Greg Blackman walks the show floor at Vision 2016, where innovations for Industry 4.0 and new image sensor technology were on display
The Vision trade fair in Stuttgart, arguably the largest gathering in the machine vision industry’s calendar, certainly in Europe, had lots to say about future directions the market could take, as well as some more current technology trends.
Industry 4.0 and embedded vision (for more on embedded vision from the show, see: Embedded vision to transform industrial imaging?) were two very much future oriented trends discussed at the show, held from 8 to 10 November. Dr Olaf Munkelt, managing director of MVTec Software and chairman of the board of VDMA Machine Vision, told Imaging and Machine Vision Europe that it is likely to be 10 years before the vision market and most factories start to operate in line with Industry 4.0.
The idea behind Industry 4.0 is that factory processes will be better connected, with exchange of data and information at all levels within the organisation. Data analysis will help govern production, and manufacturing plants will become more flexible to cope with greater variety in products.
Dr Klaus-Henning Noffz, CEO of Silicon Software, commented at Vision 2016 that Industry 4.0 will mean the market for machine vision will be bigger, but that customers will demand products that can scale to larger volumes, a challenge for small companies such as those found in the machine vision sector.
He said the key for success of machine vision in Industry 4.0 will be standardisation. VDMA Machine Vision is working with the OPC Foundation to prepare a companion specification for vision for the OPC Unified Architecture (UA) standard. Noffz said that the working group is aiming to make the specification available next year.
Bosch was one company exhibiting at Vision that had solutions for smart manufacturing – it was showing its Apas Inspector solution, a robotic system designed to work alongside humans to give a more flexible approach to production.
As a relatively niche market, machine vision is heavily influenced by the consumer sector, no more so than for the image sensor technology used. Most industrial cameras are now based on CMOS sensors as opposed to CCDs thanks to mobile phone cameras predominantly using CMOS, although Michael DeLuca, market manager for On Semiconductor’s industrial and security division, commented at the trade fair that ‘there is still a place for CCDs’.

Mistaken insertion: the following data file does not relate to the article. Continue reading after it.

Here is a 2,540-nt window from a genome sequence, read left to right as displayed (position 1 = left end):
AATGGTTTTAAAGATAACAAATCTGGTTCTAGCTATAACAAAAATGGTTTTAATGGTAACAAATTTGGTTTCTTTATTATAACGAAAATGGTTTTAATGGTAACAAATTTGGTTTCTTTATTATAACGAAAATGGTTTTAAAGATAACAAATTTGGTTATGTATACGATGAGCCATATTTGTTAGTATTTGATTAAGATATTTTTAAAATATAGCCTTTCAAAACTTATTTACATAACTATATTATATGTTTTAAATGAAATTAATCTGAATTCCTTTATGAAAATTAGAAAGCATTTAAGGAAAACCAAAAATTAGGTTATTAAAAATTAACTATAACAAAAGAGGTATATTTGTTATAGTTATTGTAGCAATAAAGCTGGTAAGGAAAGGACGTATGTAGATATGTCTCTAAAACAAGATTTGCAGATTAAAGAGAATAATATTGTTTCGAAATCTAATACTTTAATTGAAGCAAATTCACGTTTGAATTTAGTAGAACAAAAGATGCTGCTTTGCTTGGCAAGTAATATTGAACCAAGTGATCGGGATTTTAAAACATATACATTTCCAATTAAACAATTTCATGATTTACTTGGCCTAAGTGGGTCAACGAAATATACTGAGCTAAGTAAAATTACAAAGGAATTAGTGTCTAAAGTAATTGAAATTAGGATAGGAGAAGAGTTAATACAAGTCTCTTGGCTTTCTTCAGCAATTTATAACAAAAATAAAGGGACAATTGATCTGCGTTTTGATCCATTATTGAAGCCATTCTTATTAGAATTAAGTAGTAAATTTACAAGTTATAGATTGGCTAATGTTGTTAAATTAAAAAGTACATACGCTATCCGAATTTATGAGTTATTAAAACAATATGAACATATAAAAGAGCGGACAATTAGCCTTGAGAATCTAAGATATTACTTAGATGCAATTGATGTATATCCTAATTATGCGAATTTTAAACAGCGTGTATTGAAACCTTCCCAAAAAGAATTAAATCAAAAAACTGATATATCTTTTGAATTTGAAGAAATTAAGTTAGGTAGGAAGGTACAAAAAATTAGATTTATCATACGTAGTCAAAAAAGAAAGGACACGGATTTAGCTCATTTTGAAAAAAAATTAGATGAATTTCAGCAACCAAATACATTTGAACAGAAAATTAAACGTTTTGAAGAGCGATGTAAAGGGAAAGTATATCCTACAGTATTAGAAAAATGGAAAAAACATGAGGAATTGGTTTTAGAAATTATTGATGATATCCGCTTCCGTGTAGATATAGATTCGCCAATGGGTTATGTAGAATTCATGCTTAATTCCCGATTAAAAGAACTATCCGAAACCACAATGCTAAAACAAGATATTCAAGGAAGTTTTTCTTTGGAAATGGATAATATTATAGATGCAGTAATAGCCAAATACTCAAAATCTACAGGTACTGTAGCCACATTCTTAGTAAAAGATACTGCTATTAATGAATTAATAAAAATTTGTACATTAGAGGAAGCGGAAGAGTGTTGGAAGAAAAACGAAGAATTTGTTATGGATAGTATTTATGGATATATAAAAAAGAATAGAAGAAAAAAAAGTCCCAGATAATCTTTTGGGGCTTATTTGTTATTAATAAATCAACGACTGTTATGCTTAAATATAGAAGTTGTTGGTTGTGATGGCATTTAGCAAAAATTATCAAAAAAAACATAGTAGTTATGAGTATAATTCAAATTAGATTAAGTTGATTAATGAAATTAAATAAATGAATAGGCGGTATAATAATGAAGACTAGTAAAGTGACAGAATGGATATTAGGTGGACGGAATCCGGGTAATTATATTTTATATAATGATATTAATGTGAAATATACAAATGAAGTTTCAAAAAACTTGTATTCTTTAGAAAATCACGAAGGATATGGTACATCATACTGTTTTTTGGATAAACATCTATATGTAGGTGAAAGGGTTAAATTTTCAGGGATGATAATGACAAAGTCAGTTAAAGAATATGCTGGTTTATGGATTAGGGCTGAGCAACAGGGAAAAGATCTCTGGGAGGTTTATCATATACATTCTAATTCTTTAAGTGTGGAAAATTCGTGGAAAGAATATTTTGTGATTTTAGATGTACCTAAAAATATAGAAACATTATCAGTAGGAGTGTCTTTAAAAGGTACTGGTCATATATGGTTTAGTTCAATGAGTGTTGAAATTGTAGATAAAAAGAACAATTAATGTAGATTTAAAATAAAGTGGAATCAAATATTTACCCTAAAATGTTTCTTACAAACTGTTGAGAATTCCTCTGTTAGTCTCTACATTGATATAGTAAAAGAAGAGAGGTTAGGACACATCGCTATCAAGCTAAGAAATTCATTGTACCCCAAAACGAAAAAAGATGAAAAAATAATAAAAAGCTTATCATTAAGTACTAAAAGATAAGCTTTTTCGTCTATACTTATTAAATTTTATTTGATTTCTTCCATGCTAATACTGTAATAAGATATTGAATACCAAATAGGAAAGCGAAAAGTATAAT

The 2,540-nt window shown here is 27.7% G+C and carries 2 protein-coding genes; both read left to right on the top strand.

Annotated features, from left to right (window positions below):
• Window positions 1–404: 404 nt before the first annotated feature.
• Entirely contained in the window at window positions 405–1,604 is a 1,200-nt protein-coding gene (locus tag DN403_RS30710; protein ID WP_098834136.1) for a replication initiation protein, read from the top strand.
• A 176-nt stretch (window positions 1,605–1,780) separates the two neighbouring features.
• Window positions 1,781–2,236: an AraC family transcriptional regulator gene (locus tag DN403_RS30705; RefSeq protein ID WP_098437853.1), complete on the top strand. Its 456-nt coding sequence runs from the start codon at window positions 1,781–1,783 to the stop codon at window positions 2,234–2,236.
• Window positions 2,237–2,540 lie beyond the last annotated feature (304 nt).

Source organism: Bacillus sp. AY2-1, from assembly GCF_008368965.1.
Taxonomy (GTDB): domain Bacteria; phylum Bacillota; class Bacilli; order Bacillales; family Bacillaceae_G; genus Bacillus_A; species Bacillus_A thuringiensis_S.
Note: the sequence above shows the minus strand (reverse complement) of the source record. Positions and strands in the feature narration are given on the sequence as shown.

Henning Tiarks, director of marketing at camera maker Basler, told Imaging and Machine Vision Europe that Basler estimates 60 per cent of industrial cameras use CMOS sensors at the moment, and within two to three years he put that figure at up to 90 per cent.
Tiarks said that the huge increase in the use of CMOS technology coupled with industrial imaging being a fairly niche market means that the supply of these sensors can sometimes be limited – he gave the example of the earthquake in Japan in the summer disrupting Sony’s CMOS fabrication lines, which in turn impacted camera manufacturers.
On Semiconductor was showing a wide range of CMOS and CCD sensors, including its high dynamic range interline transfer EMCCD, which switches from an EMCCD in low light levels to a CMOS sensor once the light intensity threatens to flood the EMCCD with charge. DeLuca noted during the show that automotive driver assistance systems is a big market for On Semiconductor.
Other sensor technology was on display at the show, from Cmosis, recently acquired by AMS, which launched a 48 megapixel global shutter CMOS sensor supporting 8k image resolution at 30fps, and Sofradir, which introduced a 300fps SWIR sensor, the Snake, that the company was targeting at machine vision applications.
Among these were sensors from Chronocam and Leti, both of which have developed technology with unique characteristics. Chronocam’s CMOS sensors emulate biological vision by reacting to what is happening in the scene and acquiring only the necessary information, rather than taking snapshots of the entire scene at fixed points. In this way, they are able to reach speeds of 100,000 frames per second, a dynamic range of up to 140dB, and video compression of 10 times to 1,000 times.
The technology won best start-up at the investment conference Inpho Venture Summit in October. Groupe Renault has since entered into a strategic development agreement with Chronocam to apply the sensing approach to Renault’s Advanced Driver Assistance Systems (ADAS) and autonomous driving developments.
Meanwhile, Leti was introducing technology that can lower image sensor readout noise down to 0.5 electron noise. Named Owly-eyed, the technology is based on the electrical architecture of a pixel readout that can be integrated directly into image sensors. It is able to achieve a sub-0.5 e−rms temporal read noise on a VGA-format CMOS sensor implemented in a standard CMOS process.
Spectral imaging was popular at the show, and image fusion, where different image feeds are combined to give more information, was also on display. A wealth of 3D vision technologies was also shown, from time-of-flight to stereovision.
The European machine vision industry is expected to grow eight per cent in 2016, according to the latest figures from the VDMA Machine Vision, while statistics from the AIA sees the North American market shrinking by one per cent in 2016, due to a poor start to the year.
The trade fair attracted almost 10,000 visitors over the three days from 58 countries.